In What is Media Archaeology, a quote from Kittler outlines how the military has set trends for “contemporary media technological culture” in motion:
“Phase 1, beginning with the American Civil War, developed storage technologies for acoustics, optics, and script: film, gramophone, and the man-machine system, typewriter. Phase 2, beginning with the First World War, developed for each storage content appropriate electric transmission technologies: radio, television, and their more secret counterparts. Phase 3, since the Seccond World War, has transferred the schematic of a typewriter of predictability per se; Turing’s mathematical definition of computability in 1936 gave future computers their name.'” (Kittler qtd. Parikka loc 1805)
This week, I (and a thousand others with my technical job in the Army) received an unclassified email from a General in the Logistics Corps (which is attached to the end of this blog post). The author of this letter discourages soldiers from attempting to maintain or repair two pieces of their equipment, for which the maintenance is being outsourced through civilian contracts. This letter signals, to me, the necessity of adding a Phase 4 to Kittler’s observations about the relationship between the media and our culture’s resultant technological culture. Phase 4 would focus on the inability of the individual to understand, maintain, or tinker with developing technologies. It separates man from the understanding the machine and cultivates his role as consumer alone.
Although I am incredibly familiar with how the maintenance system in the Army works, I did not question why the maintenance system works like it does, until I received this email. When the Army purchases new technology, it primarily awards contracts to the “lowest bidder.” The Army’s “Bottom Line Up Front” answer is that they choose the the most affordably priced product from the vendor, which can meet the needs of the Army. But what I question is the cost of extended warranties and the effect of relegating the soldier to the role of consumer.
The Army will argue that it is better served by building its maintenance on this model of disconnect. The Army does not have the proper parts, particular training, or sufficient time. It will say that military manpower is better utilized by evacuating specialty items to be worked on at a centralized location, developed for the precise purpose of specialty repairs. It will cite the importance of a warranty repair and the availability of civilian personnel to complete this maintenance. It will laud the hired technical experts it employs. It will assure the public that the soldier can be a more competent, focused, and efficient war-fighter, because he or she is not distracted by menial maintenance tasks.
But warranties only last for awhile and much of the military’s equipment sticks around for decades. Someone must continue to ensure that technology does not fail, so someone must be paid to complete essentially eternal repair contracts. More importantly, the creativity of a soldier, who has been scolded for trying to solve his/her own technological malfunctions, plunges. Instead of being an active problem-solver with the ability to control his equipment, he/she becomes subjugated to the never-understood complexities of mandatory technological advancement. Freud’s hypothesis about dreaming parallels the fourth phases’s control of technological creativity. Freud “famously designated dreaming as a cordoned-off arena of primitive irrationality: ‘What once dominated waking life while the mind was still young and incompetent seems now to have been banished into the night… Dreaming is a piece of infantile mental life that has been superseded.'” (qtd. in Crary 107). So, too, has creative repair been discouraged. The soldier has been denied access to the physicality of his machine. The soldier’s skills have been deemed “crude,” “unsophisticated,” and “futile no matter what the talent level of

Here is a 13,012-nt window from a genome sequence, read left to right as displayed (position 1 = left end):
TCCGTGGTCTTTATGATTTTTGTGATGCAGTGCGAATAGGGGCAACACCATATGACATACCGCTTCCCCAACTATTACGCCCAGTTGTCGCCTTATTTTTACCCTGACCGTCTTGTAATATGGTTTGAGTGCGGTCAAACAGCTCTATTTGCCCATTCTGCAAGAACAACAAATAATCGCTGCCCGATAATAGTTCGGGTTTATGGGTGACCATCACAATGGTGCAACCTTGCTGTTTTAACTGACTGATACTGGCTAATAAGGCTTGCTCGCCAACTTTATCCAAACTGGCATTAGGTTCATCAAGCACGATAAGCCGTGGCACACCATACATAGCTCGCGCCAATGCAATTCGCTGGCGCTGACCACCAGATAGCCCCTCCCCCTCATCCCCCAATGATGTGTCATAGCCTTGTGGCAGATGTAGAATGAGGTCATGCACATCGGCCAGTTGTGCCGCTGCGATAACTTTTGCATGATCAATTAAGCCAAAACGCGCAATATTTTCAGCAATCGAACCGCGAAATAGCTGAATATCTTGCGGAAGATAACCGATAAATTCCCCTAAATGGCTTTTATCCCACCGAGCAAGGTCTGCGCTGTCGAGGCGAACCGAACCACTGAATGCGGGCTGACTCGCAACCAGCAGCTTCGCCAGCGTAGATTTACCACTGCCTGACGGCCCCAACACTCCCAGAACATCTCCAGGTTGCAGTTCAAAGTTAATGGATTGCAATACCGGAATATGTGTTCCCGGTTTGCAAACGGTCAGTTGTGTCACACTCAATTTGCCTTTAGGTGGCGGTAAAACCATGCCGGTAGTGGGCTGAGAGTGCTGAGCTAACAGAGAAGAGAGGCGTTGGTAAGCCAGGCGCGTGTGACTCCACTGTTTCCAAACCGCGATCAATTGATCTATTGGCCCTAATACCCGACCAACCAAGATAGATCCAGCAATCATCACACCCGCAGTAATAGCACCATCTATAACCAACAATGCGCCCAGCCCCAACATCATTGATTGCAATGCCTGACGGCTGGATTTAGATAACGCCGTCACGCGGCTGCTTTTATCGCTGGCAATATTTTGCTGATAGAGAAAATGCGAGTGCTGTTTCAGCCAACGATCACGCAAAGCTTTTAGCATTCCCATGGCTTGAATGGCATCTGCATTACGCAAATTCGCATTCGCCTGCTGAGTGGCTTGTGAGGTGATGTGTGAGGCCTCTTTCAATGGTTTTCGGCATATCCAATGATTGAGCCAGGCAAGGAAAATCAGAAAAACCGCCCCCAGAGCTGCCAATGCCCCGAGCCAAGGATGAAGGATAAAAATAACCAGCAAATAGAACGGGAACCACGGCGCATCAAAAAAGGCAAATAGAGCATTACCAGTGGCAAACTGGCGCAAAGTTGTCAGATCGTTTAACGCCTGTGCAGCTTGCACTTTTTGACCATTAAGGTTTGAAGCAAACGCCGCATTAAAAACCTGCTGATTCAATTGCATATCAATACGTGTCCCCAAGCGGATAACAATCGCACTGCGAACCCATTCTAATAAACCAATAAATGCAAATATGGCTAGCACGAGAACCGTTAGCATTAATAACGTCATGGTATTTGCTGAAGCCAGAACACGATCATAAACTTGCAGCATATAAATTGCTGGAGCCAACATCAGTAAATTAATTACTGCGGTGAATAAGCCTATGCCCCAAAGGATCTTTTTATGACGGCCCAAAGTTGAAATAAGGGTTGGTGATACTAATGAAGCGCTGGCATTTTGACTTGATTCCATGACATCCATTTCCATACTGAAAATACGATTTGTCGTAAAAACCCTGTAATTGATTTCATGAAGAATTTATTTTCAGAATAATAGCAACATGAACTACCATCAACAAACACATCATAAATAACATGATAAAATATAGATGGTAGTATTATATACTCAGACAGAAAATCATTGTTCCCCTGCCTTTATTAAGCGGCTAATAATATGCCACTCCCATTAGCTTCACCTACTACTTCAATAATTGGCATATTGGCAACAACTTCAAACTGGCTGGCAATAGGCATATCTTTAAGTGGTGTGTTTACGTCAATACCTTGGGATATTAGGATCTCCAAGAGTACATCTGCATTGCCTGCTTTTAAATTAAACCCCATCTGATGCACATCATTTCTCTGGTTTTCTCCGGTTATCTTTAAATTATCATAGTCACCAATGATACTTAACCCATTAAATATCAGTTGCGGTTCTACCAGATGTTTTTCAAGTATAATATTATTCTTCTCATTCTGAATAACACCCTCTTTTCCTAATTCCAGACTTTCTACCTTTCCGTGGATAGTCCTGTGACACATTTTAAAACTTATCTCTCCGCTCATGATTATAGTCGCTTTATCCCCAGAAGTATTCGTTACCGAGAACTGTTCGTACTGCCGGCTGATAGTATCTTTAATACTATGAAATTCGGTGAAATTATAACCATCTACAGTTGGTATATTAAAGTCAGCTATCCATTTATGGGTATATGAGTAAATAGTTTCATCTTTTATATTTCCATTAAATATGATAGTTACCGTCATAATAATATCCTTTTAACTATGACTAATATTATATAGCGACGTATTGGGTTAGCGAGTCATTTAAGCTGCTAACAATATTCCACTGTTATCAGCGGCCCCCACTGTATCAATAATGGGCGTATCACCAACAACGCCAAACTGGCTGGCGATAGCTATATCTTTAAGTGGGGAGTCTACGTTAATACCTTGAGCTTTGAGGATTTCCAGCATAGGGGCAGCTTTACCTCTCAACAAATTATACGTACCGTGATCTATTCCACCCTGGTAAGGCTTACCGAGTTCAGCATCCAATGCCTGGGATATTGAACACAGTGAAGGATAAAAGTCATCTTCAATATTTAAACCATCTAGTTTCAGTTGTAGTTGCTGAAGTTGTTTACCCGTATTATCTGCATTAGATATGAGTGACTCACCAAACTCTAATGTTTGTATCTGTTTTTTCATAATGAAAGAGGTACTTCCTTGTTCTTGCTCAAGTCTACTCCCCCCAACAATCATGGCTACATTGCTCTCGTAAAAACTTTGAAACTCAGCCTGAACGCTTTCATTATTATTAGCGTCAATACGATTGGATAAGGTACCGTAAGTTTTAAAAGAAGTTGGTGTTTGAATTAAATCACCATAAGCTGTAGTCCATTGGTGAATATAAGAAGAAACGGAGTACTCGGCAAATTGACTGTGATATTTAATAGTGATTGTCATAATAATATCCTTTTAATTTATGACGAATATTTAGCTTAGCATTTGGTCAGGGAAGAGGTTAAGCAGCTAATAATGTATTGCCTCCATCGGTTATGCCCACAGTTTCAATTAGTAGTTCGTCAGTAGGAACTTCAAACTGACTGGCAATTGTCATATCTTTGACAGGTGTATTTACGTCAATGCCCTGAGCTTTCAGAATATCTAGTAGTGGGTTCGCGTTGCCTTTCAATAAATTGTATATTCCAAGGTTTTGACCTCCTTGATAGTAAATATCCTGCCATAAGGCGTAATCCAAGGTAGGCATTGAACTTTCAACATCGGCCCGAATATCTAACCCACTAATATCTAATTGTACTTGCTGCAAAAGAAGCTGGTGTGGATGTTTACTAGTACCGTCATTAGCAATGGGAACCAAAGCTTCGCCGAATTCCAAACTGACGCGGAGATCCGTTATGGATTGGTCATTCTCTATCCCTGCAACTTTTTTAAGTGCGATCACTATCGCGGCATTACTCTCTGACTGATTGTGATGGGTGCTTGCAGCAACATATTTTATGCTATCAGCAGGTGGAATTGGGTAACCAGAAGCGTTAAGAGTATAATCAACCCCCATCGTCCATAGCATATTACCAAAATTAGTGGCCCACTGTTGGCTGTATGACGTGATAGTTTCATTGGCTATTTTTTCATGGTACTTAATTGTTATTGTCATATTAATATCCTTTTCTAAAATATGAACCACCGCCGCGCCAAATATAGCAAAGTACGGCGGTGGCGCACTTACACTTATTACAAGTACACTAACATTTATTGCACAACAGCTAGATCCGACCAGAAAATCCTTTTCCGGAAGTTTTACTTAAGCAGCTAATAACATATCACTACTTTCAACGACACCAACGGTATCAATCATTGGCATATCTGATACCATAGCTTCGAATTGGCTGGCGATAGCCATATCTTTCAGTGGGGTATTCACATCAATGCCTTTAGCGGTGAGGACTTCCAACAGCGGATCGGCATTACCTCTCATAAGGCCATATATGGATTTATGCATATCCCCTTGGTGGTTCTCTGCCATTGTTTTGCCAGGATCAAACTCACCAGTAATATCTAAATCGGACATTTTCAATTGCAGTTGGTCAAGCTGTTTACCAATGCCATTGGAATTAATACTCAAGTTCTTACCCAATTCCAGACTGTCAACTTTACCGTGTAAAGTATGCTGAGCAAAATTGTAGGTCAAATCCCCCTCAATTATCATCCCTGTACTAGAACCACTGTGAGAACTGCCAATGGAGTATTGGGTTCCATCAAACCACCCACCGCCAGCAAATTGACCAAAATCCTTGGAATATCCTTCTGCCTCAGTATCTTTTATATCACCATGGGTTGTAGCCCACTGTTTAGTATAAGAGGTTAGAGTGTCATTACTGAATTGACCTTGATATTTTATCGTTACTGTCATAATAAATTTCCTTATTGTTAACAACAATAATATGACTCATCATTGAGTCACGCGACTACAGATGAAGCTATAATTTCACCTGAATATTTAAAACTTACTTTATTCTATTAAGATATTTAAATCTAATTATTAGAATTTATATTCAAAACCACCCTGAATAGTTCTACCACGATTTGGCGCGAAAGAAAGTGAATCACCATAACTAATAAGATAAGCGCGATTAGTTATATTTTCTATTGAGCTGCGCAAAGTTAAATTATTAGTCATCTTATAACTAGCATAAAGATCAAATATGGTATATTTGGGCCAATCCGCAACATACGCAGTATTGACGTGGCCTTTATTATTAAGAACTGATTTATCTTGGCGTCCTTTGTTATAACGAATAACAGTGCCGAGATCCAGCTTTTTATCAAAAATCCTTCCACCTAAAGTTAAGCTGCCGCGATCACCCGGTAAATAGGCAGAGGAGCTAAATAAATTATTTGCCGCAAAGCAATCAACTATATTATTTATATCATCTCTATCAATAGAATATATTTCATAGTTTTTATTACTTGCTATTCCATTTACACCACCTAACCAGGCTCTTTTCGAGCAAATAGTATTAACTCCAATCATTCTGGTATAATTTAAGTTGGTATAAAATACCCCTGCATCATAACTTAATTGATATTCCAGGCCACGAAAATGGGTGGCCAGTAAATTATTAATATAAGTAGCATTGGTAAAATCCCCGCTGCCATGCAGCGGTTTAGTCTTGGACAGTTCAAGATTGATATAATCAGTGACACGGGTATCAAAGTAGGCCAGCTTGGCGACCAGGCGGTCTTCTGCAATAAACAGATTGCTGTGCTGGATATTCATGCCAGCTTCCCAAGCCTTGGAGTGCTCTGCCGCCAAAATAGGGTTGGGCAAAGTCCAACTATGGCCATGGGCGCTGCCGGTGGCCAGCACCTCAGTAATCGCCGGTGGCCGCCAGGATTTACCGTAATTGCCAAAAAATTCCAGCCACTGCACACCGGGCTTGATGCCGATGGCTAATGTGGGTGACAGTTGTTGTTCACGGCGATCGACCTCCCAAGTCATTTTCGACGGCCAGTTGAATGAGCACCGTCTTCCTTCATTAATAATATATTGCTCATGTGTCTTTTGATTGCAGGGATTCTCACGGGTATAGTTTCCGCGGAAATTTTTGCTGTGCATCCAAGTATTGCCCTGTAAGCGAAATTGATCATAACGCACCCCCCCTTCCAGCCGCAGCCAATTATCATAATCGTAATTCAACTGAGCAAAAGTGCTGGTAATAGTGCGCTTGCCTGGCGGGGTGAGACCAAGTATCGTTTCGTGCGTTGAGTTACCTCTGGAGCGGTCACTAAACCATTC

This crushing of creativity can be seen in various artifacts outside of the military, especially since the personalization of the computer. It is obvious in the ways that Apple has shut off access to their products. It is apparent in cars, which have moved increasingly towards governance by onboard computer units. Phase four replaces the tinkerers and thinkers by stealing away their reasonable ability to mess with the machine. The sellers have taken away the tools.
I wonder, then, which came first? Did Phase 4 surface in the civilian sector or the military first? Are these moments of influence, continuing to trend in the direction Kittler assumes?
“On 5 February members of PM SMS traveled to the OEM’s facility for the
AN/PSQ-20 and AN/PSQ-20A (5855-01-534-6449 & 5855-01-603-0489 respectively)
Enhanced night Vision Goggles (ENVG). During our visit the PM was invited
into the repair and maintenance shop of that facility. The OEM teamed showed
the PM several goggles that had obviously been opened in an attempt to
repair them. The attempt to repair or maintain the goggles was obvious as
some of the work was quite crude. Unauthorized and unsophisticated
soldiering techniques were used that were quite visible and resulted in
additional damage to the goggles.
As you know these two particular ENVGs are largely supported by
CLS, which is accomplished through the OEM. Any repair or maintenance task
that requires the housing to be breached shall be done by the OEM and if
performed by the Soldier will void the warranty. Additionally there are no
internal parts or components that are stocked in the Standard Army Supply
System and no TMDE or Test Sets are available to the Soldier so any
maintenance at that level will be futile no matter what the talent level of